"Bakuchiol can be used with a retinol or a chemical exfoliant," Libby notes. What's more, mixing it with retinol may even be beneficial: "It also may be synergistic with retinol use, as it helps stabilize retinol, which is known to break down in the presence of light," she adds.
Is bakuchiol oil good for under eyes?
Yes, bakuchiol is a great ingredient to tend to the under eye area. In fact, it may be even better for the delicate under eye area than retinol, since the natural alternative tends to be less irritating. Using retinol under the eyes can help address fine lines, discoloration, crepiness, and sagging. Since the eye area is especially sensitive, we always recommend finding formulas specifically formulated safe for the eyes.
If you're sensitive to retinol (check our faves if you aren't), meet the powerful alternative, bakuchiol. This purple botanical extract has been compared to retinol in clinical studies, demonstrating similar benefits without the irritation. Feel free to use it in the morning or evening and mix it with other actives. Want to learn more about retinol and why it works? Check out this guide.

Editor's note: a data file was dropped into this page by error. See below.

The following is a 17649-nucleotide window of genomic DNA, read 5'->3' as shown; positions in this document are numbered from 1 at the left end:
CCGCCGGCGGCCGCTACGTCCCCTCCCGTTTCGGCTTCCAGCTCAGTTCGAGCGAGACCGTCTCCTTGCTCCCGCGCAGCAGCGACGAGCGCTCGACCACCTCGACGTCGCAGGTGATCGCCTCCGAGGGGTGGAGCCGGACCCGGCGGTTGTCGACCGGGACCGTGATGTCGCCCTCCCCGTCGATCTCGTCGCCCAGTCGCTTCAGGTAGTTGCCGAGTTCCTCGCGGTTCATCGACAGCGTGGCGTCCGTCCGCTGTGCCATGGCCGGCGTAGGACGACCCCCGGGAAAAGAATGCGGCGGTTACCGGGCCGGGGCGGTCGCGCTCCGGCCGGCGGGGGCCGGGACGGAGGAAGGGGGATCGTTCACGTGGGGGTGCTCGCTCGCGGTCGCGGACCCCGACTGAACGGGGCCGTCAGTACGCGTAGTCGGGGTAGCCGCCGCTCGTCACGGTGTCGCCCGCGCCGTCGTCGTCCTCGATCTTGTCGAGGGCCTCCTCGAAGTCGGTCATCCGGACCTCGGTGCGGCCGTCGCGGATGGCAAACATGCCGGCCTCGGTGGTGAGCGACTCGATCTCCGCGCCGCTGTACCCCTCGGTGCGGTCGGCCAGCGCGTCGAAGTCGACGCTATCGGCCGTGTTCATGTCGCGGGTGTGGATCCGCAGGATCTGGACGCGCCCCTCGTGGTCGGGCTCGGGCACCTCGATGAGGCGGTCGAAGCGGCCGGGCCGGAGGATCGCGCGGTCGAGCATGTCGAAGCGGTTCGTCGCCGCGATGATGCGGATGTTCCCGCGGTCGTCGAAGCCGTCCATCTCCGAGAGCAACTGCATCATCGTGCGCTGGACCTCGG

Hannah Frye is the Assistant Beauty Editor at mindbodygreen. She has a B.S. in journalism and a minor in women’s, gender, and queer studies from California Polytechnic State University, San Luis Obispo. Hannah has written across lifestyle sections including health, wellness, sustainability, personal development, and more. She previously interned for Almost 30, a top-rated health and wellness podcast. In her current role, Hannah reports on the latest beauty trends, holistic skincare approaches, must-have makeup products, and inclusivity in the beauty industry. She currently lives in New York City.